Monday, November 21, 2011

What Not To Do - And What To Do

So, I was listening to some episodes of Talksplode from Ifanboy the other day and they has some creators on talking about their experiences with comic books and one of the questions that intrigued me around the creation of comics was "What would you pass along as something not to do?", or some such thing regarding your first works in comics or the initial works in comics. Here are some of my ideas on the don't s mixed with some dos.

1. Don't write superheroes. I know, I am writing superheroes and what I thought would be commercial is anything but in the world of indie comics. There might be audience for them, but no one in the industry wants to publish another superhero comic, especially if it seems as though it might be derivative. While my idea is one that I think I haven't seen before, the first couple of issues play with the idea of lulling you into false security by being superhero adventures before pulling the carpet out beneath your feet. This is not exactly a great idea either, for serial comics anyways, hence my switch to a longer format. Also, indie comics and their readers want something different these days, and that is what I will be tackling on project number two.

2. (This is a do) Believe in your work. Whatever you do, and however much that your ideas around comics change in the time that you make your comics, believe in your work. Love it, cherish it and make it the best that you can.

3. Don't pitch too quickly. I think one of my downfalls on this project was that I pitched it when the initial pages came in and I pitched it with the excitement flowing through my veins. Yes, excitement is a good thing, but I think that I could have sent a more polished product to the companies that I wanted to buy this comic. I have since polished the project, made it look a little nicer and have a more complete idea about what I want to do, what format I want to sell it in, etcetra. Although that hasn't help me sell it to anyone, I think it would have had I my initial pitch had the strength it does now.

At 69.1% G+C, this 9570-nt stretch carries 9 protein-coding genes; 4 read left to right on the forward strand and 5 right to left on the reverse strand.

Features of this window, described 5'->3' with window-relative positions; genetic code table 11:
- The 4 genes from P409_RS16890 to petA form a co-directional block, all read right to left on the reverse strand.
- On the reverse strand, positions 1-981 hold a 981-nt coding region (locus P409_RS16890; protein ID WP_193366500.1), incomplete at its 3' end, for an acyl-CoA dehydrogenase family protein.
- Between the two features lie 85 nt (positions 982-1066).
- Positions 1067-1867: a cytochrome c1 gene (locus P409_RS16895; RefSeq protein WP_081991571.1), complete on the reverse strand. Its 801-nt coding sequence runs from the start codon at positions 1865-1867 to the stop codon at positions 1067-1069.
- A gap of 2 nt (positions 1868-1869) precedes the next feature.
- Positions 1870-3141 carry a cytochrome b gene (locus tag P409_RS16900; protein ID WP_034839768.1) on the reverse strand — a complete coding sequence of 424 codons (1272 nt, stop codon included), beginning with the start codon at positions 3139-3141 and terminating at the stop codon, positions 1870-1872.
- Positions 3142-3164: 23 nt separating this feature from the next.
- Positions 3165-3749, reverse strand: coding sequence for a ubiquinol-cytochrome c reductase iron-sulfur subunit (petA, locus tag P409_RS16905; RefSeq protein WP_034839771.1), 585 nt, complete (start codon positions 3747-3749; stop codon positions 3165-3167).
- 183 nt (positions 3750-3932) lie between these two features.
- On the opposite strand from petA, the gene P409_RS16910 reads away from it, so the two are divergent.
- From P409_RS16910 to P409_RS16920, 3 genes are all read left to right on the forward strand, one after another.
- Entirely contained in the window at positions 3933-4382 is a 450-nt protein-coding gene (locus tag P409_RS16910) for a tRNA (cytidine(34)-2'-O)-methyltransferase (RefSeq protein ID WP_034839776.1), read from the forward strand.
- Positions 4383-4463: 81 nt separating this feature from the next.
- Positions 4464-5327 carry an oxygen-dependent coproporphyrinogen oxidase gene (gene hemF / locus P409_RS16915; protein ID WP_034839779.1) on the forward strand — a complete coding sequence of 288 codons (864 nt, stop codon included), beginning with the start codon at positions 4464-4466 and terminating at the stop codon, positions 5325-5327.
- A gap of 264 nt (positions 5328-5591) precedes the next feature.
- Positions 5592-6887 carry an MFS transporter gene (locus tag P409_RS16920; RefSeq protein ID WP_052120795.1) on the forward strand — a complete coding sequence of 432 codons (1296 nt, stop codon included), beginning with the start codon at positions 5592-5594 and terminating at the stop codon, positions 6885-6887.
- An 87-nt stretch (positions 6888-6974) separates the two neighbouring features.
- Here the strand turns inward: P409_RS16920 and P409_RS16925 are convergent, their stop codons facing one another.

4. Make you first projects short. I am talking about three or four issues, or an eight page anthology story. If you have a long comic, it is an investment, especially if you are paying your artists. I have had the good luck of working with some incredible artists (German I am looking at you), but twelve issues is an incredible investment.

5. Know how much money that you have and budget accordingly. Comics will cost you money. They will if you are paying your artist, and you will have to pay your artist unless you are incredibly lucky or have some crazy back end deal where they take 80 percent or something like that. Don't fool yourself. Check yourself before you wreck yourself.

6. Don't do too much, but do what you have to. I letter the fucking comic, and I have improved so much. But I still need to work on it. I still have to be better at it. Would I letter this comic again if I had the chance. Yes. But it has been hard work and much suffering to get half as good as my not-so-good ass is at this. IF you have to, hire someone to do this shit, and hire someone who knows what a good page looks like, knows what great balloons look like, knows how to formulate a page, etc.

7. Don't be a word whore. I know you are a writer. I love the sound that my words make when they leave my brain and fall on the page. Such pretty words that will make people swoon and think you are a genius. This is not prose. This is comics. Words that you need only. That is all.

8. Be prepared to whore the hell out of yourself. If you don't know how to market (I still don't) it might be best to get some idea about social networking and networking in general. Press flesh and make people out there remember who you are without being a dick.

9. Whatever you do, whether you listen to my shit or not, know that what you are doing you are doing it for the love of it. I have become a letterer, a webmaster, a blogger, and have tried so many things in order to get to where I am which is sitting on top of 150 pages of comic that I will have to hand sell to retailers one by one if it gets picked up by Diamond. I have to love this shit, or I would be insane, or more insane than I am already. Comics are hard work and don't you forget that, but I can put one together for press, I can make one available for digital. I can put pages up on a website that I designed. I can write a script that is functional and would not have to be edited a million times. The only way you are going to learn is if you FAIL, and fail big in a lot of ways. Hell, I still don't know what the fuck I am doing and am flying by the seat of my pants most of the time. But I am making comics and that is something I have been talking about for too long. And my next project...will probably be a learning experience just as fucked as this one, but it will be even better.


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